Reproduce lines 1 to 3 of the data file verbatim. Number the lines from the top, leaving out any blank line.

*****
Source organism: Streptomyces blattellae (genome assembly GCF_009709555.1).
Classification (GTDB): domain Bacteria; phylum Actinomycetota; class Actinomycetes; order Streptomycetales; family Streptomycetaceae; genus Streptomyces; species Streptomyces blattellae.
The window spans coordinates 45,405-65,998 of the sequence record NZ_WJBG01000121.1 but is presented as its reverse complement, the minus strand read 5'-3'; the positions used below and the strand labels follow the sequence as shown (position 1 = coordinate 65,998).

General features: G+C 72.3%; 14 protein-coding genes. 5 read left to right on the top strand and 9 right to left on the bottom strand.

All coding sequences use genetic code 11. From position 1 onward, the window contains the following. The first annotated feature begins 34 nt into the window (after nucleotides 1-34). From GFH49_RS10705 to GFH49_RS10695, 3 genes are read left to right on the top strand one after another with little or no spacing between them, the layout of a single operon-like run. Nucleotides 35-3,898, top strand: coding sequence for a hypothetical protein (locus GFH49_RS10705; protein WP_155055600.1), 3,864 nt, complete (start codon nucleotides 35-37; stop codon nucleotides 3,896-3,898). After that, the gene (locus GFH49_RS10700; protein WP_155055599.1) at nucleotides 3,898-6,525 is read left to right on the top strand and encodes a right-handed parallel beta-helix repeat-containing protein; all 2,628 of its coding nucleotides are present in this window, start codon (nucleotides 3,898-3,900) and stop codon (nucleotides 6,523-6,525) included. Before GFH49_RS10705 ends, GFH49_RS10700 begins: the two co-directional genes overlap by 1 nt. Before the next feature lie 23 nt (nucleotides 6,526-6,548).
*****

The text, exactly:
Source organism: Streptomyces blattellae (genome assembly GCF_009709555.1).
Classification (GTDB): domain Bacteria; phylum Actinomycetota; class Actinomycetes; order Streptomycetales; family Streptomycetaceae; genus Streptomyces; species Streptomyces blattellae.
The window spans coordinates 45,405-65,998 of the sequence record NZ_WJBG01000121.1 but is presented as its reverse complement, the minus strand read 5'-3'; the positions used below and the strand labels follow the sequence as shown (position 1 = coordinate 65,998).